I and Thou

The way I read the Jewish theologian, Martin Buber (I and Thou, 1923), he offers a humanist variant of/alternative to existentialism. Where Sartre might say, “Existence precedes essence,” Buber might say, “Relationship precedes essence.” In contrast to the stark “thrownness” of the existentialist, who finds himself alone in an indifferent universe, Buber finds identity itself to be a by-product of the “I-Thou” relation (connections both to fellow humankind and to Being itself). Having shuffled off the existentialist’s burden of aloneness, however, Buber is not exactly the Walmart greeter to Happy Valley. Like the existentialist, he is weighed down with responsibility. For now he carries forever — past, present, and future – the built-in burden of all that connection, the “exalted melancholy of our fate” (16).

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28 thoughts on “I and Thou

  1. A lot of people would seemingly find it simpler if their essence did precede their existence. Adding relationship to the balance helps to shed light both on essence and existence. There’s no need for the existentialist to feel lonely, nor constrained.

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  2. The notion of the sovereign individual has profound political and social implications. The alienation and loss of sense of identity is the inevitable result.

    In fact, we are social beings; our relationships are what define us. Sadly, the current ruling thought is that relationships only restrict the freedom of the sovereign individual. No wonder so many people are depressed these days.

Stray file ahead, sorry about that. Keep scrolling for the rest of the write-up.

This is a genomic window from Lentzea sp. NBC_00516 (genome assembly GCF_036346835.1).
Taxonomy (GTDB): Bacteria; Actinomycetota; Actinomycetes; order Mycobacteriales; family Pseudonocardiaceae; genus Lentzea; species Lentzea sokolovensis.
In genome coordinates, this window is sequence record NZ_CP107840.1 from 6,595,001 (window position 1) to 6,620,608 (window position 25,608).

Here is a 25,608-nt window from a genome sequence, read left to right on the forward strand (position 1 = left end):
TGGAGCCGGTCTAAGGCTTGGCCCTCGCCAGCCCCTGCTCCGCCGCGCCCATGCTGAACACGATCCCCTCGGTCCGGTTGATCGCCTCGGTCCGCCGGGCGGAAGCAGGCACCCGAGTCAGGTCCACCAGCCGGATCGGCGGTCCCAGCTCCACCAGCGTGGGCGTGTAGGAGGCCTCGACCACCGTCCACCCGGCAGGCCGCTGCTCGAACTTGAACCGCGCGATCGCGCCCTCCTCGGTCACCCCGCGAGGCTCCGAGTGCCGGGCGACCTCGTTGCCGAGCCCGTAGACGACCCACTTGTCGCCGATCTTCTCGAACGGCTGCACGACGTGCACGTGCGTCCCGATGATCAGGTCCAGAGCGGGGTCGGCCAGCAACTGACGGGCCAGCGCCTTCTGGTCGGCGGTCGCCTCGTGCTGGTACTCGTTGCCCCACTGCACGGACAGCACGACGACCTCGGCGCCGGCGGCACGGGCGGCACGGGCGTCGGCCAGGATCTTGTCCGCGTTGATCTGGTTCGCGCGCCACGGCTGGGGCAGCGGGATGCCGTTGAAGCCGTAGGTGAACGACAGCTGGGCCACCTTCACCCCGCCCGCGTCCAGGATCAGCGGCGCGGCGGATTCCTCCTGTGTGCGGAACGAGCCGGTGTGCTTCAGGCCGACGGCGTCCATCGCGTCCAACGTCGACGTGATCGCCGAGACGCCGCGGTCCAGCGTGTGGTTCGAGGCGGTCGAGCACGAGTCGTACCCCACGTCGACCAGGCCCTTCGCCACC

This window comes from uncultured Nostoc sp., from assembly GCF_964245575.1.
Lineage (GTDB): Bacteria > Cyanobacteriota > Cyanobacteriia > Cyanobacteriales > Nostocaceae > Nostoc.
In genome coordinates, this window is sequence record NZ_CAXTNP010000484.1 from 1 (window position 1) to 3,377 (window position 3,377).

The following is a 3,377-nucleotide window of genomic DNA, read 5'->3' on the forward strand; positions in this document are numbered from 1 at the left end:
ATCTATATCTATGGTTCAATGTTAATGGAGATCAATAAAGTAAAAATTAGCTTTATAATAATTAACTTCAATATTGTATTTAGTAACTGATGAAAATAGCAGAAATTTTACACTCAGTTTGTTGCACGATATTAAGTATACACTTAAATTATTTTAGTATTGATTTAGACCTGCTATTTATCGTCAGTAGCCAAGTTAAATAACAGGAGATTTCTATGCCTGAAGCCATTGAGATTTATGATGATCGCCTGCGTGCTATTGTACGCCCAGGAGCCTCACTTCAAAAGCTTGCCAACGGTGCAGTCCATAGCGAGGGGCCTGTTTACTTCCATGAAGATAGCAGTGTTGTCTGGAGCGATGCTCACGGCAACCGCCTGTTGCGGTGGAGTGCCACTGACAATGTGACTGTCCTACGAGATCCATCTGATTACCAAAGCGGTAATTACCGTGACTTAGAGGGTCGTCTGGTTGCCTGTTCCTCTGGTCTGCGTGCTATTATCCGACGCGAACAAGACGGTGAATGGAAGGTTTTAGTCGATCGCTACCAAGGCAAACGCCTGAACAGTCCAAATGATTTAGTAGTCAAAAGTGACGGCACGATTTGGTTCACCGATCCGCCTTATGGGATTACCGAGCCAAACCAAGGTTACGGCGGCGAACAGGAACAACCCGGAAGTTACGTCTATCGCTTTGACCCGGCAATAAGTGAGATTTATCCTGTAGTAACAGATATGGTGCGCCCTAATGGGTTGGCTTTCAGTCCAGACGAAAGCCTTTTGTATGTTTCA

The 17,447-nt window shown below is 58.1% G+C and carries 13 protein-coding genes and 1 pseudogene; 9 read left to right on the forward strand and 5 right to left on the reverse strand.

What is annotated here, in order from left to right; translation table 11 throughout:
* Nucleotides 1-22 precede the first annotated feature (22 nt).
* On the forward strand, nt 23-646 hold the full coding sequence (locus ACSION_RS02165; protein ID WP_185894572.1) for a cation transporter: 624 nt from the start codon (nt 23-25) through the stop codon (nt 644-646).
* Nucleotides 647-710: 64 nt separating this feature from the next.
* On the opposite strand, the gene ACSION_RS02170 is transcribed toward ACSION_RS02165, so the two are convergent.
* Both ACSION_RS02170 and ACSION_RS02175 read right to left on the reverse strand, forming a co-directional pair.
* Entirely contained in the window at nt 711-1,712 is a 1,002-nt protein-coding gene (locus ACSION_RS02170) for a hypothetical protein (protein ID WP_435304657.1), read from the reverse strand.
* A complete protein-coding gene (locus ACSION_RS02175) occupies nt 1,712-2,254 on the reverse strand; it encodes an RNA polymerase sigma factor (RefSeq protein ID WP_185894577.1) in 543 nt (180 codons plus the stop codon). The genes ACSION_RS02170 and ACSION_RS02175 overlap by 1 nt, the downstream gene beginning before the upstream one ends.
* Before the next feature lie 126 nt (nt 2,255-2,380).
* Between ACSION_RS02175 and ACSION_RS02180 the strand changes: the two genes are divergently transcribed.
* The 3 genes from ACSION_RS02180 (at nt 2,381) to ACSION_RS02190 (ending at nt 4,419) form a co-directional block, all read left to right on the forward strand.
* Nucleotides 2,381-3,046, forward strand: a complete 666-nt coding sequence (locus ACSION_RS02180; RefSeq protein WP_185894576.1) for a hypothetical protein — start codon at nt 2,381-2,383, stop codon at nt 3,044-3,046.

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  3. I think Buber and Sartre are reconcilable—at least on your points. Relationships help define us and are thus part of our essence. Its just a component. I prefer the existentialist approach of completely responsibility. And I don’t think it has to be so depressing. Use Camus as the explanation. We must imagine Sisyphus happy.

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    • It’s not clear to me that Sartre would allow relationships to precede essence. Maybe. But Buber might go so far as to say that existence does not precede relationship. That, at least, I think, would rub Sartre the wrong way. Just guessing. You don’t find something depressing, something close to an admission of defeat, in that dogged insistence that “we must imagine Sisyphus happy”?

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  4. Sorry for the delay I had to take the gun out my mouth. No I don’t see Sisyphus as an admission of defeat. I think part of the problem is we have poor media created definitions of happiness. There is a notion that somehow one is supposed to be smiling, skipping and happy 24/7 in order to meet that definition. That’s not happiness, though it might be mindlessness. It is moments of happiness amid the times ‘red in tooth and claw’, not ongoing happiness. And I misread the Buber quote while on the phone. Still I think relationships are part of the creation of our essence. Whether it precedes or is simultaneous seems immaterial to me. As for Sartre, he was a scoundrel. I’ll have a cup of coffee with Camus any day.

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    • I agree with much of what you say, including the companion-preference for Camus over Sartre, but the whole lot of the existentialists were a bit grim for me — and unnecessarily so. I’d cast my lot rather with Alan Watts per my response to Steve.

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  5. Reblogged this on From guestwriters and commented:
    In life we do have to relate in first instance to our self, next to the creation, and then last but not least to the Creator Himself.

    An “I-Thou” relation with understanding of past, present and future, is essential to build up something positively constructive.

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